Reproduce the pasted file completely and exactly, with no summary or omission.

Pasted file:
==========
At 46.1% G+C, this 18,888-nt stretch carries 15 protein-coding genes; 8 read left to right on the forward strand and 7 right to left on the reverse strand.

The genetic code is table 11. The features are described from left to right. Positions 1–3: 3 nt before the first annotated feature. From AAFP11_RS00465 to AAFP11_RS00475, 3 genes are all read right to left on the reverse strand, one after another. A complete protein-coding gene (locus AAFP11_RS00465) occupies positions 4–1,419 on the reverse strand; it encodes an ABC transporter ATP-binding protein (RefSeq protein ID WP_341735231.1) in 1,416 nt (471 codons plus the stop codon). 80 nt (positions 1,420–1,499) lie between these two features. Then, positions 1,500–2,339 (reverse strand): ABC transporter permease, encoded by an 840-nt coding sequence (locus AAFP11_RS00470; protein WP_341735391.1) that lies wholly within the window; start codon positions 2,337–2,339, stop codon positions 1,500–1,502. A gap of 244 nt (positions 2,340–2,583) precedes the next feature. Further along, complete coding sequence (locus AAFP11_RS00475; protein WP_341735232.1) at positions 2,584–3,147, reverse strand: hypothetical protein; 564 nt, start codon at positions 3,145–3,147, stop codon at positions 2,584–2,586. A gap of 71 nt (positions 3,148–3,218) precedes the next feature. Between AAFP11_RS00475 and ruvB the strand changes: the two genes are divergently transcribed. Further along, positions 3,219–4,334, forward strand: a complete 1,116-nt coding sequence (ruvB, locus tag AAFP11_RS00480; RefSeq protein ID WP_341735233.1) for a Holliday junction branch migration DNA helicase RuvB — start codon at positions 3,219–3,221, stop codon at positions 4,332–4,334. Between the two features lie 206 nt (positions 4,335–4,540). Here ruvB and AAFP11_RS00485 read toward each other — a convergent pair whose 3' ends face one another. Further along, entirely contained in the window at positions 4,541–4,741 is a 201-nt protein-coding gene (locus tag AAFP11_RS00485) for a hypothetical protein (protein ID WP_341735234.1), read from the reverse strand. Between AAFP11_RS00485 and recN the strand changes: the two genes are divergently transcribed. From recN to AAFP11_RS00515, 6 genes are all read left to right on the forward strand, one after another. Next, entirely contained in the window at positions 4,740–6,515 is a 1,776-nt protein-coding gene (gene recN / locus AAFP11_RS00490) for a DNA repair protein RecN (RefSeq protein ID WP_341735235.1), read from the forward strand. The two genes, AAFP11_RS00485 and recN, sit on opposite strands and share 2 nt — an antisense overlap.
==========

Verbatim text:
At 46.1% G+C, this 18,888-nt stretch carries 15 protein-coding genes; 8 read left to right on the forward strand and 7 right to left on the reverse strand.

The genetic code is table 11. The features are described from left to right. Positions 1–3: 3 nt before the first annotated feature. From AAFP11_RS00465 to AAFP11_RS00475, 3 genes are all read right to left on the reverse strand, one after another. A complete protein-coding gene (locus AAFP11_RS00465) occupies positions 4–1,419 on the reverse strand; it encodes an ABC transporter ATP-binding protein (RefSeq protein ID WP_341735231.1) in 1,416 nt (471 codons plus the stop codon). 80 nt (positions 1,420–1,499) lie between these two features. Then, positions 1,500–2,339 (reverse strand): ABC transporter permease, encoded by an 840-nt coding sequence (locus AAFP11_RS00470; protein WP_341735391.1) that lies wholly within the window; start codon positions 2,337–2,339, stop codon positions 1,500–1,502. A gap of 244 nt (positions 2,340–2,583) precedes the next feature. Further along, complete coding sequence (locus AAFP11_RS00475; protein WP_341735232.1) at positions 2,584–3,147, reverse strand: hypothetical protein; 564 nt, start codon at positions 3,145–3,147, stop codon at positions 2,584–2,586. A gap of 71 nt (positions 3,148–3,218) precedes the next feature. Between AAFP11_RS00475 and ruvB the strand changes: the two genes are divergently transcribed. Further along, positions 3,219–4,334, forward strand: a complete 1,116-nt coding sequence (ruvB, locus tag AAFP11_RS00480; RefSeq protein ID WP_341735233.1) for a Holliday junction branch migration DNA helicase RuvB — start codon at positions 3,219–3,221, stop codon at positions 4,332–4,334. Between the two features lie 206 nt (positions 4,335–4,540). Here ruvB and AAFP11_RS00485 read toward each other — a convergent pair whose 3' ends face one another. Further along, entirely contained in the window at positions 4,541–4,741 is a 201-nt protein-coding gene (locus tag AAFP11_RS00485) for a hypothetical protein (protein ID WP_341735234.1), read from the reverse strand. Between AAFP11_RS00485 and recN the strand changes: the two genes are divergently transcribed. From recN to AAFP11_RS00515, 6 genes are all read left to right on the forward strand, one after another. Next, entirely contained in the window at positions 4,740–6,515 is a 1,776-nt protein-coding gene (gene recN / locus AAFP11_RS00490) for a DNA repair protein RecN (RefSeq protein ID WP_341735235.1), read from the forward strand. The two genes, AAFP11_RS00485 and recN, sit on opposite strands and share 2 nt — an antisense overlap.